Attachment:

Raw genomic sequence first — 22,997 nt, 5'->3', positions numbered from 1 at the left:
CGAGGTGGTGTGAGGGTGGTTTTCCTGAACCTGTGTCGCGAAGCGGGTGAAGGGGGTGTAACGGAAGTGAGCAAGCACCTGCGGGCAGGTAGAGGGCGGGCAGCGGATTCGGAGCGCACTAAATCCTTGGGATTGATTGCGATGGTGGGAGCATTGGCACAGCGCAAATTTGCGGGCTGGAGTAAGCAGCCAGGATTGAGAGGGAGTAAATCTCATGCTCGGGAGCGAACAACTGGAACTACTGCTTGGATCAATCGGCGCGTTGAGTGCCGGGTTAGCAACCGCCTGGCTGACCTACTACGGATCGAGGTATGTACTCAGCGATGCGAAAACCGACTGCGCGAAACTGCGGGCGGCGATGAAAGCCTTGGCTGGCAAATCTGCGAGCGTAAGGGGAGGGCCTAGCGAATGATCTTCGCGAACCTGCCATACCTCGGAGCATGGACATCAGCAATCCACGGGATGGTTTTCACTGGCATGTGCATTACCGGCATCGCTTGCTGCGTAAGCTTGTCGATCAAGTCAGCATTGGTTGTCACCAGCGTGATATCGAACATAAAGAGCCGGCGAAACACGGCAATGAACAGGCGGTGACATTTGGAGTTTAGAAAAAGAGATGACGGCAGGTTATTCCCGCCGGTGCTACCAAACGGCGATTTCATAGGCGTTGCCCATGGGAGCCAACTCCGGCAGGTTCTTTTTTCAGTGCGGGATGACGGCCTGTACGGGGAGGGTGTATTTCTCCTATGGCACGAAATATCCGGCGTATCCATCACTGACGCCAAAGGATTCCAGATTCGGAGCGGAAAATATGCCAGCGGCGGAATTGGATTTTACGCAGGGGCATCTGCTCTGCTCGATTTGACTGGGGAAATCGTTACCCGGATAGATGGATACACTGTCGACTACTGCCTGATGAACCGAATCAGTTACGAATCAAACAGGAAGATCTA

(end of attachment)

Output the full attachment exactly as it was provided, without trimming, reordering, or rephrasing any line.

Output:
Raw genomic sequence first — 22,997 nt, 5'->3', positions numbered from 1 at the left:
CGAGGTGGTGTGAGGGTGGTTTTCCTGAACCTGTGTCGCGAAGCGGGTGAAGGGGGTGTAACGGAAGTGAGCAAGCACCTGCGGGCAGGTAGAGGGCGGGCAGCGGATTCGGAGCGCACTAAATCCTTGGGATTGATTGCGATGGTGGGAGCATTGGCACAGCGCAAATTTGCGGGCTGGAGTAAGCAGCCAGGATTGAGAGGGAGTAAATCTCATGCTCGGGAGCGAACAACTGGAACTACTGCTTGGATCAATCGGCGCGTTGAGTGCCGGGTTAGCAACCGCCTGGCTGACCTACTACGGATCGAGGTATGTACTCAGCGATGCGAAAACCGACTGCGCGAAACTGCGGGCGGCGATGAAAGCCTTGGCTGGCAAATCTGCGAGCGTAAGGGGAGGGCCTAGCGAATGATCTTCGCGAACCTGCCATACCTCGGAGCATGGACATCAGCAATCCACGGGATGGTTTTCACTGGCATGTGCATTACCGGCATCGCTTGCTGCGTAAGCTTGTCGATCAAGTCAGCATTGGTTGTCACCAGCGTGATATCGAACATAAAGAGCCGGCGAAACACGGCAATGAACAGGCGGTGACATTTGGAGTTTAGAAAAAGAGATGACGGCAGGTTATTCCCGCCGGTGCTACCAAACGGCGATTTCATAGGCGTTGCCCATGGGAGCCAACTCCGGCAGGTTCTTTTTTCAGTGCGGGATGACGGCCTGTACGGGGAGGGTGTATTTCTCCTATGGCACGAAATATCCGGCGTATCCATCACTGACGCCAAAGGATTCCAGATTCGGAGCGGAAAATATGCCAGCGGCGGAATTGGATTTTACGCAGGGGCATCTGCTCTGCTCGATTTGACTGGGGAAATCGTTACCCGGATAGATGGATACACTGTCGACTACTGCCTGATGAACCGAATCAGTTACGAATCAAACAGGAAGATCTA